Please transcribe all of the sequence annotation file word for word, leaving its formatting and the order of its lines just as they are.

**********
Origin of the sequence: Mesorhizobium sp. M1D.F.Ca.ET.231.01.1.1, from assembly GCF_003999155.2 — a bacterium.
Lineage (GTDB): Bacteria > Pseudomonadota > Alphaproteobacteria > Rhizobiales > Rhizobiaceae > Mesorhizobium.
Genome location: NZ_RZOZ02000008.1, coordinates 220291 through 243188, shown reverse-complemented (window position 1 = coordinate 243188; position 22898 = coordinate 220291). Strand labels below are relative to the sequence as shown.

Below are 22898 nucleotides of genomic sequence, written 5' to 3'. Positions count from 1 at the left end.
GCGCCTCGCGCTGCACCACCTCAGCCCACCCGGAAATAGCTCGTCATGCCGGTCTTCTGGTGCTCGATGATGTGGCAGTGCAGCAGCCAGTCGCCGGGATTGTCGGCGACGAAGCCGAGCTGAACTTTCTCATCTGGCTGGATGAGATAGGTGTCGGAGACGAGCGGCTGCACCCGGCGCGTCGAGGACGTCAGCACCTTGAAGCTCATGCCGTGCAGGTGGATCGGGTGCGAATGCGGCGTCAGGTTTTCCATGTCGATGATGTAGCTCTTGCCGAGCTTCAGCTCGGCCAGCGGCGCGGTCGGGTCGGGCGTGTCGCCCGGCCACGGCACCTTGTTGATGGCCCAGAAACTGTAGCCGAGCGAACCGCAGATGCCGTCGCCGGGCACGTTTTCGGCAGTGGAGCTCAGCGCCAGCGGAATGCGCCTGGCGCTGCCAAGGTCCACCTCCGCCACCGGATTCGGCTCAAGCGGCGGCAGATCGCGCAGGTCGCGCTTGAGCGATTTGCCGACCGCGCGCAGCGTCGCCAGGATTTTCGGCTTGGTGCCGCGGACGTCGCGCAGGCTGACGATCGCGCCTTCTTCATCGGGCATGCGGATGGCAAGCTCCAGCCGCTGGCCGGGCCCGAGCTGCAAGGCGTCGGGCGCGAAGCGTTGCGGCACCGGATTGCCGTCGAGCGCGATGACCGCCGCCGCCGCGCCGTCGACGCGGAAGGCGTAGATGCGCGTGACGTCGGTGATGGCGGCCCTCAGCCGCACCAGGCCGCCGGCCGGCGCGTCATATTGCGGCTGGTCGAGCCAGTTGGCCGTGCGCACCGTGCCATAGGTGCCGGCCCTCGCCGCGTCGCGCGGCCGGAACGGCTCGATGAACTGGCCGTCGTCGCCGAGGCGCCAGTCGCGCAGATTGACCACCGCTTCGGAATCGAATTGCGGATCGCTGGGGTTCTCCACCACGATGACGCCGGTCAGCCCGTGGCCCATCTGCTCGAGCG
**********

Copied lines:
Origin of the sequence: Mesorhizobium sp. M1D.F.Ca.ET.231.01.1.1, from assembly GCF_003999155.2 — a bacterium.
Lineage (GTDB): Bacteria > Pseudomonadota > Alphaproteobacteria > Rhizobiales > Rhizobiaceae > Mesorhizobium.
Genome location: NZ_RZOZ02000008.1, coordinates 220291 through 243188, shown reverse-complemented (window position 1 = coordinate 243188; position 22898 = coordinate 220291). Strand labels below are relative to the sequence as shown.

Below are 22898 nucleotides of genomic sequence, written 5' to 3'. Positions count from 1 at the left end.
GCGCCTCGCGCTGCACCACCTCAGCCCACCCGGAAATAGCTCGTCATGCCGGTCTTCTGGTGCTCGATGATGTGGCAGTGCAGCAGCCAGTCGCCGGGATTGTCGGCGACGAAGCCGAGCTGAACTTTCTCATCTGGCTGGATGAGATAGGTGTCGGAGACGAGCGGCTGCACCCGGCGCGTCGAGGACGTCAGCACCTTGAAGCTCATGCCGTGCAGGTGGATCGGGTGCGAATGCGGCGTCAGGTTTTCCATGTCGATGATGTAGCTCTTGCCGAGCTTCAGCTCGGCCAGCGGCGCGGTCGGGTCGGGCGTGTCGCCCGGCCACGGCACCTTGTTGATGGCCCAGAAACTGTAGCCGAGCGAACCGCAGATGCCGTCGCCGGGCACGTTTTCGGCAGTGGAGCTCAGCGCCAGCGGAATGCGCCTGGCGCTGCCAAGGTCCACCTCCGCCACCGGATTCGGCTCAAGCGGCGGCAGATCGCGCAGGTCGCGCTTGAGCGATTTGCCGACCGCGCGCAGCGTCGCCAGGATTTTCGGCTTGGTGCCGCGGACGTCGCGCAGGCTGACGATCGCGCCTTCTTCATCGGGCATGCGGATGGCAAGCTCCAGCCGCTGGCCGGGCCCGAGCTGCAAGGCGTCGGGCGCGAAGCGTTGCGGCACCGGATTGCCGTCGAGCGCGATGACCGCCGCCGCCGCGCCGTCGACGCGGAAGGCGTAGATGCGCGTGACGTCGGTGATGGCGGCCCTCAGCCGCACCAGGCCGCCGGCCGGCGCGTCATATTGCGGCTGGTCGAGCCAGTTGGCCGTGCGCACCGTGCCATAGGTGCCGGCCCTCGCCGCGTCGCGCGGCCGGAACGGCTCGATGAACTGGCCGTCGTCGCCGAGGCGCCAGTCGCGCAGATTGACCACCGCTTCGGAATCGAATTGCGGATCGCTGGGGTTCTCCACCACGATGACGCCGGTCAGCCCGTGGCCCATCTGCTCGAGCG